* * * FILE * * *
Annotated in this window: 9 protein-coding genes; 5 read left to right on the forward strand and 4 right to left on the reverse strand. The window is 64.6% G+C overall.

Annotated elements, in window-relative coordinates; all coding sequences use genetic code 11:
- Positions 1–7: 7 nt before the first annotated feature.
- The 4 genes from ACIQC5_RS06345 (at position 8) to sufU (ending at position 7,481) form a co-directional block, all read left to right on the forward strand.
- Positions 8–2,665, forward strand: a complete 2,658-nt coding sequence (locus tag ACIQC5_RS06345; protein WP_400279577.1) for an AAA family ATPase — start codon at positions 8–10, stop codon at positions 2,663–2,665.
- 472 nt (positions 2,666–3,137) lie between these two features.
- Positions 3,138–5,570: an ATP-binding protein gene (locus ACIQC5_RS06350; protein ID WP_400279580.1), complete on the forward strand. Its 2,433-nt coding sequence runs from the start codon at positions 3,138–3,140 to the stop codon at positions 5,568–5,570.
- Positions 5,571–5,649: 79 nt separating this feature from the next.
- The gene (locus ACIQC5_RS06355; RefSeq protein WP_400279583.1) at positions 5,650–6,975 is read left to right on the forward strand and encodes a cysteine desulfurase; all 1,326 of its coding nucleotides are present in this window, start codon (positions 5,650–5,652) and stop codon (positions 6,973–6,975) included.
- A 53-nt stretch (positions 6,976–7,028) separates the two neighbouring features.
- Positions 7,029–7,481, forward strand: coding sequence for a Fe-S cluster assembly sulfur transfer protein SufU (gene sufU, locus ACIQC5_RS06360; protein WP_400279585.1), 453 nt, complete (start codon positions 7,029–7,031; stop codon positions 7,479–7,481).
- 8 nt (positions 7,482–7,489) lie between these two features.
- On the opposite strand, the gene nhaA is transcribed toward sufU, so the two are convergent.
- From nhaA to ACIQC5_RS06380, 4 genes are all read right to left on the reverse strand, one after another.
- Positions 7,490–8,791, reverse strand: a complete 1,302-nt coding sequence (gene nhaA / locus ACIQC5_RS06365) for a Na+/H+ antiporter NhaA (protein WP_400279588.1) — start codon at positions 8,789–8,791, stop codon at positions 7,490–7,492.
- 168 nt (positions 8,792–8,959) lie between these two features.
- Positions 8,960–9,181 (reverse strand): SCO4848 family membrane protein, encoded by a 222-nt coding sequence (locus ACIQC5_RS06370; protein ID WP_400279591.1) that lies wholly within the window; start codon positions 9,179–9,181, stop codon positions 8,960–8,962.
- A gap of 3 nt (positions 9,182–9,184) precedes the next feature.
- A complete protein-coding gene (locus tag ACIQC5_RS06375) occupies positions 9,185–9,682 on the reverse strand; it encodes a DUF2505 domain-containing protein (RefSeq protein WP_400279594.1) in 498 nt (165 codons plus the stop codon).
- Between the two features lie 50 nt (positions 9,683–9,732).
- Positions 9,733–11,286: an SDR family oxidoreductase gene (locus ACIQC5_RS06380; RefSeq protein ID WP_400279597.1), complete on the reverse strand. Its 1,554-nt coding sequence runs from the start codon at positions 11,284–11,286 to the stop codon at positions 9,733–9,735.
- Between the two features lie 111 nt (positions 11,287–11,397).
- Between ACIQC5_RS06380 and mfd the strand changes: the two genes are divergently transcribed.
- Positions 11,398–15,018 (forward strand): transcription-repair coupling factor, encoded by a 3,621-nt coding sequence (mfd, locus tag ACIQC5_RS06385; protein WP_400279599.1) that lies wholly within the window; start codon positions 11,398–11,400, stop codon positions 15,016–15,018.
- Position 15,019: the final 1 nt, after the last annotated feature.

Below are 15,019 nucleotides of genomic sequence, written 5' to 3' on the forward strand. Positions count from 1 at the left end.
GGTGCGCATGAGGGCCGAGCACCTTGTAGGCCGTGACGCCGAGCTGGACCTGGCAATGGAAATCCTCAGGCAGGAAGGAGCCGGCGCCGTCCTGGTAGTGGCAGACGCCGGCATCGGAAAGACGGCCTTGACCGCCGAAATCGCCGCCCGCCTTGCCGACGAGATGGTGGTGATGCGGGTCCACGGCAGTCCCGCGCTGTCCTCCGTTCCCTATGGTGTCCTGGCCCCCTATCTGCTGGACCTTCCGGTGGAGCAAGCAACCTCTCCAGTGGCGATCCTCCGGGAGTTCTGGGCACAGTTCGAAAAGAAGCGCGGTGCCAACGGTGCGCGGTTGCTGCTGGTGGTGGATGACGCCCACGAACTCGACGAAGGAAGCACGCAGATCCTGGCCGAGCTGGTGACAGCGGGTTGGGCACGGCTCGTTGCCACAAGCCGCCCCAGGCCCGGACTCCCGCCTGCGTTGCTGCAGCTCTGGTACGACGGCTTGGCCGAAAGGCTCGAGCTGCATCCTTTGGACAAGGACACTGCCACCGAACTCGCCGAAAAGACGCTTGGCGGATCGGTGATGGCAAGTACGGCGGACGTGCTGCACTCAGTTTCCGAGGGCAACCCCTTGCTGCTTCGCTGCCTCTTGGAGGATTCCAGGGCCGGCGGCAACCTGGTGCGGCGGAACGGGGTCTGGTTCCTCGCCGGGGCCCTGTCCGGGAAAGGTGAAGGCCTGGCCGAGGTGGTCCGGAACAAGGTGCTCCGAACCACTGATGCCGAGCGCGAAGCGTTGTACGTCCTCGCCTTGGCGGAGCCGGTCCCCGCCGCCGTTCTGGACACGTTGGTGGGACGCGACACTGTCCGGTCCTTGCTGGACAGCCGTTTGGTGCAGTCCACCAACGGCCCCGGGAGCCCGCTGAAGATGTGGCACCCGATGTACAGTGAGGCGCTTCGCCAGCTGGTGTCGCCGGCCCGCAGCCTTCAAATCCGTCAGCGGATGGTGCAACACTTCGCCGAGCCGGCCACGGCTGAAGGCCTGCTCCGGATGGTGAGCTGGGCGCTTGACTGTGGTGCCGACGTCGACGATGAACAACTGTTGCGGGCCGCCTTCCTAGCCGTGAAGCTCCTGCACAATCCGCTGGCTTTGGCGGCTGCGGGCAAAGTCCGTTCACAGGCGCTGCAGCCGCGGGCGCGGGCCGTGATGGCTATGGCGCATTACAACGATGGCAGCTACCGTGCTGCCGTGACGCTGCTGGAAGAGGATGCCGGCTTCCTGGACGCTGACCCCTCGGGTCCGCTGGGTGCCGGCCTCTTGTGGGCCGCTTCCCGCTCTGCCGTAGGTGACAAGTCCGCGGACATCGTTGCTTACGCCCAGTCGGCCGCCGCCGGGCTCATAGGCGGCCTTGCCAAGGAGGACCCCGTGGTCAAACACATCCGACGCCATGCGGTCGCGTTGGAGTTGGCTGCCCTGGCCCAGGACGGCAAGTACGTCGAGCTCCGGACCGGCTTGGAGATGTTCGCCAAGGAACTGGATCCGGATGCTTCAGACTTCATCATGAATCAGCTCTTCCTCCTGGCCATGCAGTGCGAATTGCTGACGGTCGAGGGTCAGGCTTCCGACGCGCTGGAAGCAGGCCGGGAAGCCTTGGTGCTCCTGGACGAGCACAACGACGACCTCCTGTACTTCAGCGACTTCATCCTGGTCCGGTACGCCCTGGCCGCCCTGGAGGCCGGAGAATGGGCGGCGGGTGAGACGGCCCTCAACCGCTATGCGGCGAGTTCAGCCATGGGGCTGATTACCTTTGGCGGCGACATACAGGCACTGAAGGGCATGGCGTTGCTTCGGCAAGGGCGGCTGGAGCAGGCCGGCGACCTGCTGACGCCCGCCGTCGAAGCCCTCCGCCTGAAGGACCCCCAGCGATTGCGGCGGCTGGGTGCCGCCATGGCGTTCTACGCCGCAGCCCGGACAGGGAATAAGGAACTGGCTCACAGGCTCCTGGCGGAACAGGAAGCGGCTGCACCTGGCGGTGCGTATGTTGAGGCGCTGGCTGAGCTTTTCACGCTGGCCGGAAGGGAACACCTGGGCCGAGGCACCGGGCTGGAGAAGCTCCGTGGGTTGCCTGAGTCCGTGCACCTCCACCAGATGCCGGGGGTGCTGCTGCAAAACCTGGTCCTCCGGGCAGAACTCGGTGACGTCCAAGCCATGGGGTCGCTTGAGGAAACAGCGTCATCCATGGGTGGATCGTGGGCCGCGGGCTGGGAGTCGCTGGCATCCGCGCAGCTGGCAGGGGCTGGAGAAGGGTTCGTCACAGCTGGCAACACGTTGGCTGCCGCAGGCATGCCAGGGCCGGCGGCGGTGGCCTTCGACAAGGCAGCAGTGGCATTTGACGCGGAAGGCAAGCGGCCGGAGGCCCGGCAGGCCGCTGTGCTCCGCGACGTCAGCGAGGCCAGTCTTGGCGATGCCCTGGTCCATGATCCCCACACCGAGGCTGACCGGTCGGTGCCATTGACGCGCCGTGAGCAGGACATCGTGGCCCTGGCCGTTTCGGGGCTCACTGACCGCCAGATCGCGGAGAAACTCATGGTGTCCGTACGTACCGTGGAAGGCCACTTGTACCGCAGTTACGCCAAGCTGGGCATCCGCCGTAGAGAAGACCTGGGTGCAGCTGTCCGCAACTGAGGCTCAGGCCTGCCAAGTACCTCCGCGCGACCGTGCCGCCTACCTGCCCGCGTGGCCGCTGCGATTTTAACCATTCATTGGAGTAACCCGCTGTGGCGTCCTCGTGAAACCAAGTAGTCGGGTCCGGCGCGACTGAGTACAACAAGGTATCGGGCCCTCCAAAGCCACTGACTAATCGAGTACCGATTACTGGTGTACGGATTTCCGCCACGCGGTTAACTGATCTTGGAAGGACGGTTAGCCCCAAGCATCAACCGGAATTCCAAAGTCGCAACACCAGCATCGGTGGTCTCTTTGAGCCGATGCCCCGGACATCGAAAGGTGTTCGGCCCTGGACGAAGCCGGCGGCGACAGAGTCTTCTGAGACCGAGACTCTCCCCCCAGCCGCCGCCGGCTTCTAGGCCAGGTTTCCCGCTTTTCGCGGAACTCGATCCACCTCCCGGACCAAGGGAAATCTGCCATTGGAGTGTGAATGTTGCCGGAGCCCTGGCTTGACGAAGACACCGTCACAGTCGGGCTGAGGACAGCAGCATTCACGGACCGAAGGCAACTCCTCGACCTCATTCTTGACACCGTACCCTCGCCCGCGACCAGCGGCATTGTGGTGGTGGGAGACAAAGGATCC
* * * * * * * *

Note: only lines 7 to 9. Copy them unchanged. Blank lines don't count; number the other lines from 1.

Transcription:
- Positions 3,138–5,570: an ATP-binding protein gene (locus ACIQC5_RS06350; protein ID WP_400279580.1), complete on the forward strand. Its 2,433-nt coding sequence runs from the start codon at positions 3,138–3,140 to the stop codon at positions 5,568–5,570.
- Positions 5,571–5,649: 79 nt separating this feature from the next.
- The gene (locus ACIQC5_RS06355; RefSeq protein WP_400279583.1) at positions 5,650–6,975 is read left to right on the forward strand and encodes a cysteine desulfurase; all 1,326 of its coding nucleotides are present in this window, start codon (positions 5,650–5,652) and stop codon (positions 6,973–6,975) included.